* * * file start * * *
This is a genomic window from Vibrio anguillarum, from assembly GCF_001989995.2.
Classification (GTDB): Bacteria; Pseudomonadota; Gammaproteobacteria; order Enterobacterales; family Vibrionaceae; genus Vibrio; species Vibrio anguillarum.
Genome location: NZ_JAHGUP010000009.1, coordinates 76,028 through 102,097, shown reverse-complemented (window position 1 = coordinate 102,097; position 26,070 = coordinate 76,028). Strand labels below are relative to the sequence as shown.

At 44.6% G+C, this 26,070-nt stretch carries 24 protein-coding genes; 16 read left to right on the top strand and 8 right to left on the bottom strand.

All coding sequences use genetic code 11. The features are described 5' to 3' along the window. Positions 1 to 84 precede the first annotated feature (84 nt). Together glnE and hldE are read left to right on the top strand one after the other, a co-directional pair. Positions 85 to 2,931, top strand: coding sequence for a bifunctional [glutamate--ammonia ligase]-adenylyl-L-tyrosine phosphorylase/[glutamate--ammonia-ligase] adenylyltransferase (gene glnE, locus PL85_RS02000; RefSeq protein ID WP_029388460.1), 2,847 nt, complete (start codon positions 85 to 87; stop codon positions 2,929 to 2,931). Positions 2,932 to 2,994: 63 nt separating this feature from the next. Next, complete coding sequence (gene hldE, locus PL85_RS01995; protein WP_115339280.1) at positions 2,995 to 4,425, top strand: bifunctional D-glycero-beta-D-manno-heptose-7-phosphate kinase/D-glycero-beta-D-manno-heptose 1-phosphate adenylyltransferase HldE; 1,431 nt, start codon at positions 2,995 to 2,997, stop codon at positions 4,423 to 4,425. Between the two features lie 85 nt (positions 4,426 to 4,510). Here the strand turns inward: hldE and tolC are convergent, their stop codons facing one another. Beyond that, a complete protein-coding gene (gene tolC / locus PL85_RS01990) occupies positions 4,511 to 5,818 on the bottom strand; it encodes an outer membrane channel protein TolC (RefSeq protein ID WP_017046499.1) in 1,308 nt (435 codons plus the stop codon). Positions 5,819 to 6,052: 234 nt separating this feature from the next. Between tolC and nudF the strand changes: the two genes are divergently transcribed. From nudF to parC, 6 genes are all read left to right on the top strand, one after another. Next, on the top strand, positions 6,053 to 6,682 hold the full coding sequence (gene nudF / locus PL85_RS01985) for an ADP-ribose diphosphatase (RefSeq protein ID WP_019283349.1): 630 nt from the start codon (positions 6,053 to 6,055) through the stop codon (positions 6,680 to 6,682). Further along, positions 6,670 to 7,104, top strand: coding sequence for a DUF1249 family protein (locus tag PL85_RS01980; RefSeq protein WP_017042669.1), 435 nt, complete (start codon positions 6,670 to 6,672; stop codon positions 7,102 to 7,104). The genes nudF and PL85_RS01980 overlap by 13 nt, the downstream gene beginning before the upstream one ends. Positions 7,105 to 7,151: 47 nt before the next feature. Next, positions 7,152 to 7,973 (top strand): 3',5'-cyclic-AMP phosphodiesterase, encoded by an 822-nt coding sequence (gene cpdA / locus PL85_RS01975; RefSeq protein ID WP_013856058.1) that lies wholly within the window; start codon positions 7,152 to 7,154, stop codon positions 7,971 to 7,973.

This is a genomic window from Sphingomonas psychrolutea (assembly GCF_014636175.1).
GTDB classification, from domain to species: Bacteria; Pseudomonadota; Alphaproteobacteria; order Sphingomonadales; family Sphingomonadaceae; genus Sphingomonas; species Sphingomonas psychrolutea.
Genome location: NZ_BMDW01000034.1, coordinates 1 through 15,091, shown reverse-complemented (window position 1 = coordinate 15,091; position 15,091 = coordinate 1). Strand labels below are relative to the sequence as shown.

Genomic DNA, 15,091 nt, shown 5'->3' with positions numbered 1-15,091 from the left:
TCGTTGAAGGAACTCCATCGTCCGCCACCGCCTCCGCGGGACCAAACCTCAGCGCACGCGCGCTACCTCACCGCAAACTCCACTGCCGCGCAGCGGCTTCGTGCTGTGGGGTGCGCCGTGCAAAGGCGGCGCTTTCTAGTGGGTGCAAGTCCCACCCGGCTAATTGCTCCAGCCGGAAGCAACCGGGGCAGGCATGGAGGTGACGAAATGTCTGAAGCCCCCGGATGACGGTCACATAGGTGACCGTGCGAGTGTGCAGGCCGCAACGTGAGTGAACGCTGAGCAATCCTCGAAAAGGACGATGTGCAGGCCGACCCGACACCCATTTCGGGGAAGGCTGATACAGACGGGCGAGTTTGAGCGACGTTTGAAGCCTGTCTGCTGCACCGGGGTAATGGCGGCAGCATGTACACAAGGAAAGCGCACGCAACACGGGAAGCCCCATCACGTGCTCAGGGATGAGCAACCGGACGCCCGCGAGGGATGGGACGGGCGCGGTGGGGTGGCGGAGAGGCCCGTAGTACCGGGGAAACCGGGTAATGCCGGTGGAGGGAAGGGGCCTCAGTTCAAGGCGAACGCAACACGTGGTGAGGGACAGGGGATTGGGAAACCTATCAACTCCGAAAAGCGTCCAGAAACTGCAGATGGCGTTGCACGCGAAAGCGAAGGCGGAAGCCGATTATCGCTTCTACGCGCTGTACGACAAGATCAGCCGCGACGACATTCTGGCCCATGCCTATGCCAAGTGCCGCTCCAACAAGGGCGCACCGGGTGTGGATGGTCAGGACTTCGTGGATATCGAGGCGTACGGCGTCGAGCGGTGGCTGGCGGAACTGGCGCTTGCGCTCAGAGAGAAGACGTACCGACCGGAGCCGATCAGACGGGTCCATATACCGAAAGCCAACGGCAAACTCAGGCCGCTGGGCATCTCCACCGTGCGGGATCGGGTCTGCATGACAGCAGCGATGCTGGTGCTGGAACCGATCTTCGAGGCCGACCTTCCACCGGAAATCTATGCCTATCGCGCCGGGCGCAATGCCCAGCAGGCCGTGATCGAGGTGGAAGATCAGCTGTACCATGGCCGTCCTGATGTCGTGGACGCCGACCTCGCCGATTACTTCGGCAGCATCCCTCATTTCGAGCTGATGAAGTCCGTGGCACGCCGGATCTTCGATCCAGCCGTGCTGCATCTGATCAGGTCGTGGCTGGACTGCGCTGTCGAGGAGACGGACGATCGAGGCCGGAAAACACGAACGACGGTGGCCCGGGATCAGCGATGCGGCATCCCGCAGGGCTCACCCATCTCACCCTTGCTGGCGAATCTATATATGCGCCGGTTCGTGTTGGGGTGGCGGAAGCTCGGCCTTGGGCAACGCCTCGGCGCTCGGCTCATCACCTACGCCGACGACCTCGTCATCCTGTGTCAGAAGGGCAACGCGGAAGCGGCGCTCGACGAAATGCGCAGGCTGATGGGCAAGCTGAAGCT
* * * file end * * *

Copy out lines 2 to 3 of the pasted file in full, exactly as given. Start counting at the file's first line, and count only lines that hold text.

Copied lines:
Classification (GTDB): Bacteria; Pseudomonadota; Gammaproteobacteria; order Enterobacterales; family Vibrionaceae; genus Vibrio; species Vibrio anguillarum.
Genome location: NZ_JAHGUP010000009.1, coordinates 76,028 through 102,097, shown reverse-complemented (window position 1 = coordinate 102,097; position 26,070 = coordinate 76,028). Strand labels below are relative to the sequence as shown.